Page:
Symphony Wins Right to Convert Fox Theatre

San Diego County Arts Writer

A judge’s ruling Thursday removed the remaining obstacles to the San Diego Symphony’s conversion of the Fox Theatre into an orchestra hall.

The ruling by Superior Court Judge Mack Lovett against the Nederlander Organization and for the symphony paved the way for the symphony’s inaugural concert and gala celebration at the Symphony Hall, scheduled for Nov. 2.

Lovett’s denial of a request for a preliminary injunction by the Nederlander Organization decides the question of who will exercise possession of the one-time movie palace, but Nederlander, one of the country’s two largest commercial theater producers, is expected to continue its suit against the symphony seeking monetary damages.

Nederlander, producer of the San Diego Playgoers series, contends that the symphony has illegally deprived it of possession of the Fox Theatre based on a 1981 contract. That contract, co-signed by San Diego Fox Productions Inc., runs through 1993 and is alleged by Nederlander to be still valid.

In giving the reasons for his decision, Lovett wrote that Nederlander had failed to prove that its damages, suffered by not being able to stage plays in the Fox Theatre, are irreparable. “Money damages can adequately compensate (Nederlander) for any damages suffered,” he wrote.


“We won,” said Richard Bass, symphony general manager. “It feels real good. From the day of the first hearing we knew there would be no problem of seating in the hall. The judge had said that. So we had already breathed our main sigh of relief. What’s in question is our relation with the document between Nederlander and the previous owners. But we can proceed in what we’re doing at this time.”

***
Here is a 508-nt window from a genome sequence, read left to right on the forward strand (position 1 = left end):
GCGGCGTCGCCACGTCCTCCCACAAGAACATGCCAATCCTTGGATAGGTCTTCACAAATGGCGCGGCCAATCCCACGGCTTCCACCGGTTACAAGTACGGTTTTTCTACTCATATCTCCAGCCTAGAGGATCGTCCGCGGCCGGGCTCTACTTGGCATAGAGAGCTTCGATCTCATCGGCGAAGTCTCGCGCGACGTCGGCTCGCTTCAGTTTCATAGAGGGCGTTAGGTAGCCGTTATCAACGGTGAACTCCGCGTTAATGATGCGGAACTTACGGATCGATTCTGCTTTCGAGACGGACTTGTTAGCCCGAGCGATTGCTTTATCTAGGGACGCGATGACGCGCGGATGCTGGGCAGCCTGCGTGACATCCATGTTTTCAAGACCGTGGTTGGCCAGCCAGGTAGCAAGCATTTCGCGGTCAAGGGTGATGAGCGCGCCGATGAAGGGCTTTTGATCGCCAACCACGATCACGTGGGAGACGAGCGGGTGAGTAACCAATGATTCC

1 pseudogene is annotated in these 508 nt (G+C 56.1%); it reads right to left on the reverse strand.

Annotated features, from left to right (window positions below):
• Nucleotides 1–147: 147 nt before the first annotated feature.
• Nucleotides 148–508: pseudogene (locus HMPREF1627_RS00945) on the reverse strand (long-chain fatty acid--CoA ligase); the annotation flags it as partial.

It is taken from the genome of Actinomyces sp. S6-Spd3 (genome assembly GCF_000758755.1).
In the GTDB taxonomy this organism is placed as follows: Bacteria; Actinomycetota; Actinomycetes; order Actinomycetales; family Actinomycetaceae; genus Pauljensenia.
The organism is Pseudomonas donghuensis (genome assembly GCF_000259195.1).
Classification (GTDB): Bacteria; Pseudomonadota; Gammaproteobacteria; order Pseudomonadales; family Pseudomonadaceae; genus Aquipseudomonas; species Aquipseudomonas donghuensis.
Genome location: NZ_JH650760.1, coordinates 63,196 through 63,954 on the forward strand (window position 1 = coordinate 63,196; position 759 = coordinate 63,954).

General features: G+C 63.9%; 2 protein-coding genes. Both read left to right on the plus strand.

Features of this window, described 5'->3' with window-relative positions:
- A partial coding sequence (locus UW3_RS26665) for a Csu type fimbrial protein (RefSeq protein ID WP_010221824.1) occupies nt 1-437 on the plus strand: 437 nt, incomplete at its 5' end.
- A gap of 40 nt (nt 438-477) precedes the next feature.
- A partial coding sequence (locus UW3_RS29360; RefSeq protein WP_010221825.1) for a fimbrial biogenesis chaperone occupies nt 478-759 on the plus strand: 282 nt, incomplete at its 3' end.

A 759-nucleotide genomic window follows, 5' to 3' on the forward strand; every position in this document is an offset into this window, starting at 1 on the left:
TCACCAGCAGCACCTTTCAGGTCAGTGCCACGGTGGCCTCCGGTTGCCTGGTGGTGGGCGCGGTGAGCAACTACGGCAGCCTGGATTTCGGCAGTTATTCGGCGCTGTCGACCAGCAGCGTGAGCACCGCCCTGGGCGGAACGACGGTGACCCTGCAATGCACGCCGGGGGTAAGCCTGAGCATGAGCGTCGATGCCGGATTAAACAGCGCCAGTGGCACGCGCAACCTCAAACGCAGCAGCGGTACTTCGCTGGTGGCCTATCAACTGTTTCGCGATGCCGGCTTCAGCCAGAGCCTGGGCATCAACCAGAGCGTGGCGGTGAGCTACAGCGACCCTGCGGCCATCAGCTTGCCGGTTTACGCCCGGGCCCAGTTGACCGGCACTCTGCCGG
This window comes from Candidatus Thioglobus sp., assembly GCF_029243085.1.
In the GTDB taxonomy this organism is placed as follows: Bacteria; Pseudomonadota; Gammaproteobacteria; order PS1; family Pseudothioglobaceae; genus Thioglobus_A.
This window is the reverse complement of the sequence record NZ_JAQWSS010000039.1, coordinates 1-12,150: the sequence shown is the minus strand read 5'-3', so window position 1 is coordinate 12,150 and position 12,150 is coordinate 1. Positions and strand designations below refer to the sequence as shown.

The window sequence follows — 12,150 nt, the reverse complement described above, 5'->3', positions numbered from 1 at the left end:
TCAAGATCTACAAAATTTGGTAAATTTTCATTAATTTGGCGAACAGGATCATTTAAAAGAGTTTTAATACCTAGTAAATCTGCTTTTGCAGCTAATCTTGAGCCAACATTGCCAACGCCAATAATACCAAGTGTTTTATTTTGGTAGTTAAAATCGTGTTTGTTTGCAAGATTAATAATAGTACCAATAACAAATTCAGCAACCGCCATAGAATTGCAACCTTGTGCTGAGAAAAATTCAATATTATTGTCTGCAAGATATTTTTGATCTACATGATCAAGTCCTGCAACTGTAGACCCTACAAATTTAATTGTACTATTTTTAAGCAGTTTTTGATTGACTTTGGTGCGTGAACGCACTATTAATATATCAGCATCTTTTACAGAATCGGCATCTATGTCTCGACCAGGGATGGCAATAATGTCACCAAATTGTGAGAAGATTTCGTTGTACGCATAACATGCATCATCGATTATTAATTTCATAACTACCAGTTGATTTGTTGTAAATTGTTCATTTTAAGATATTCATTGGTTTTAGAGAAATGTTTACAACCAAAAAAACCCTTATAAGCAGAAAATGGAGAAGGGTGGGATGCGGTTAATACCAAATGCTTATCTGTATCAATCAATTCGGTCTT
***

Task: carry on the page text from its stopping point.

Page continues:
With the primary issue resolved, the symphony is clearly the landlord of the theater, at least until a trial is held.

The symphony has undertaken a $6.5-million renovation, converting the theater to an orchestra hall. More than $4 million in cash and pledges has been raised. A 1984 agreement with Charlton Raynd Development Co. authorized the symphony to use the theater. Charlton Raynd is developing the entire block where the theater stands. Ultimately a 33-story office tower will be built above the theater and an 18-story Westin Hotel will be adjacent to the office-theater complex.

Previously the symphony had performed its regular season concerts at the Civic Theatre. The Fox Theatre, symphony officials have maintained, will provide a more gracious space for symphonic music-making.

“Absolutely perfect,” is the way music director and conductor David Atherton has described the Fox’s acoustics for symphony performances. The former movie house will seat about 2,250 after the renovation.

By moving to its own Symphony Hall, the symphony frees up the highly booked Civic Theatre. Last season the symphony played a 31-week season. In 1985-86 it is offering its musicians 45 weeks of employment, including the summer pops season. The new season in the 56-year-old theater officially opens Nov. 7 with a concert of Mozart, Tchaikovsky and a world premiere, “Ceremonial for Orchestra,” by Pulitzer Prize-winning composer-in-residence Bernard Rands. But the week before that, the hall will be christened with a gala inaugural concert and fund-raising celebration.

The Nov. 2 fund-raiser includes a dinner-reception and concert. The concert will be hosted by actor Hal Linden of “Barney Miller” fame and will feature such luminaries as actor-singers Joel Grey and Diahann Carroll, dancer Ben Vereen, mellow rocker Toni Tennille, flutist James Galway and jazz pianist Oscar Peterson.

While the way has been cleared for the symphony’s operation of the theater, the symphony may still be subject to financial damages in a subsequent court case with Nederlander.

After Thursday’s ruling, Nederlander attorney Neil Papiano said, “We’re pleased that it was close enough a question that he took a long and strong look at it. So we’ll proceed with trial. I don’t know what the court calendar is here, but it could be a couple of years. Unfortunately we’ll not be able to do any light opera during that time.”

Defendants in the case are the San Diego Symphony Orchestra Assn., San Diego Fox Productions Inc., and Charlton Raynd Development Co.